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Ph.D. (in Psychophysiology) 1998, Moscow State University.
The new emerging and interdisciplinary field of non-linear dynamics offers new strategies and paradigms for understanding such a complex systems like the human brain and its relation to behavior and mind. For example, it now appears that pattern formation and self-organization in nonequilibrium physical, chemical and biological systems may be governed by a number of general principles. Theories of brain dynamics based on EEG/MEG activity get special attention because EEG/MEG is an integrative biological signals resulting from the summated coactivation of the neurophysiological substrate, and they also strongly correlated with cognitive states and functions as assessed at the behavioral level.
Neural oscillations, which comprise EEG/MEG, exhibit large variability in both amplitude and frequency domains and this variability has quasi-stationary quantity. However, still, the dynamic nature of the fluctuations of brain oscillations has remained unclear. It was shown that in the phenomenon of the EEG/MEG spectral variability it is not only the stochastic fluctuations of the EEG/MEG parameters, but also the temporal structure of the signal that is reflected. This may indicate that the EEG/MEG spectral variability may be functional (Fingelkurts et al., 2002).
Together with our colleagues, we have developed the frame hypothesis that the regularities of short-term spectral transformations reflect additional information on the fast functional dynamics of brain information processing. Our findings suggest that the multi-variability of neuronal nets is discrete in time, and limited by the dynamics of the short quasi-stable brain states (Fingelkurts et al., 2004). An interesting phenomenon was described: the co-existence of a high multi-variability of the EEG parameters with a simultaneous stabilization of these parameters in time. Perhaps, the high multi-variability of spectral patterns indicates a wide range of the possible variations in current brain state or activity. On the other hand, a temporary stabilization in the spectral patterns reflects the maintaining of the relative stability in the neurodynamics within that particular time interval on both a micro- and macro-level. Thus, the brain dynamics may be viewed here as balancing between multivariability and metastability (Fingelkurts et al., 2003).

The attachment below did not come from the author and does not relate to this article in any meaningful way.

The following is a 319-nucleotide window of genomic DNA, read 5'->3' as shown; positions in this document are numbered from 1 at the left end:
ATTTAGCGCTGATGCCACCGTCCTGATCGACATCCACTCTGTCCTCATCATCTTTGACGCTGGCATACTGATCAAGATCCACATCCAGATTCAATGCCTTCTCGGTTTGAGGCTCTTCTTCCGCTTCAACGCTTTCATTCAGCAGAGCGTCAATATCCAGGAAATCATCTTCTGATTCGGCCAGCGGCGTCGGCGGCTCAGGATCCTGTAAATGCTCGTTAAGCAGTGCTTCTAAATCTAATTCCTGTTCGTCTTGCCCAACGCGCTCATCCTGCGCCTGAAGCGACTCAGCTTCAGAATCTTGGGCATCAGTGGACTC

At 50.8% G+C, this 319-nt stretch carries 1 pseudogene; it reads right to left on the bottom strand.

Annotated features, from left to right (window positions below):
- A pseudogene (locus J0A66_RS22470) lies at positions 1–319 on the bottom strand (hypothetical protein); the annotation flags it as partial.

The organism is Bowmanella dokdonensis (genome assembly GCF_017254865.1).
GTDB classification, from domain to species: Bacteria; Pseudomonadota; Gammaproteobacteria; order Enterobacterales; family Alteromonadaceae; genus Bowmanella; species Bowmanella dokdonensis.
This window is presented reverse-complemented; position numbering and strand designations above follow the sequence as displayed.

These research formed the basis for us to understand how information about the "objective" physical entities of the external world can be integrated, and how unified and coherent mental states (or Gestalts) can be established in the internal entities of distributed neuronal systems. We are developing a unified methodological and conceptual basis for a possible mechanism of how the transient synchronization of brain operations may construct the unified and relatively stable neural states, which underlie mental states (Fingelkurts & Fingelkurts, 2001).
It was shown in the work of our colleagues and us that the sequence of metastable spatial EEG/MEG mosaics does exist and probably reflects the rapid stabilization periods of the interrelation of large neuron systems. At the EEG/MEG level this is reflected in the stabilization of quasi-stationary segments on corresponding recording sites. Within the introduced framework (brain operational architectonics), physical brain processes and psychological processes are considered as two basic aspects of a single whole informational brain state.
We hypothesize that the process of operational synchrony leads to the emergence of nonconscious and 'raw' mental images, which after semantic-conceptual binding among each other may cause awareness and full consciousness (Fingelkurts & Fingelkurts, 2001).
Other Interests and Activities
We are also interested in Philosophy, Psychology, Theology, Human Sexuality, Semantics & Semiotics, and Art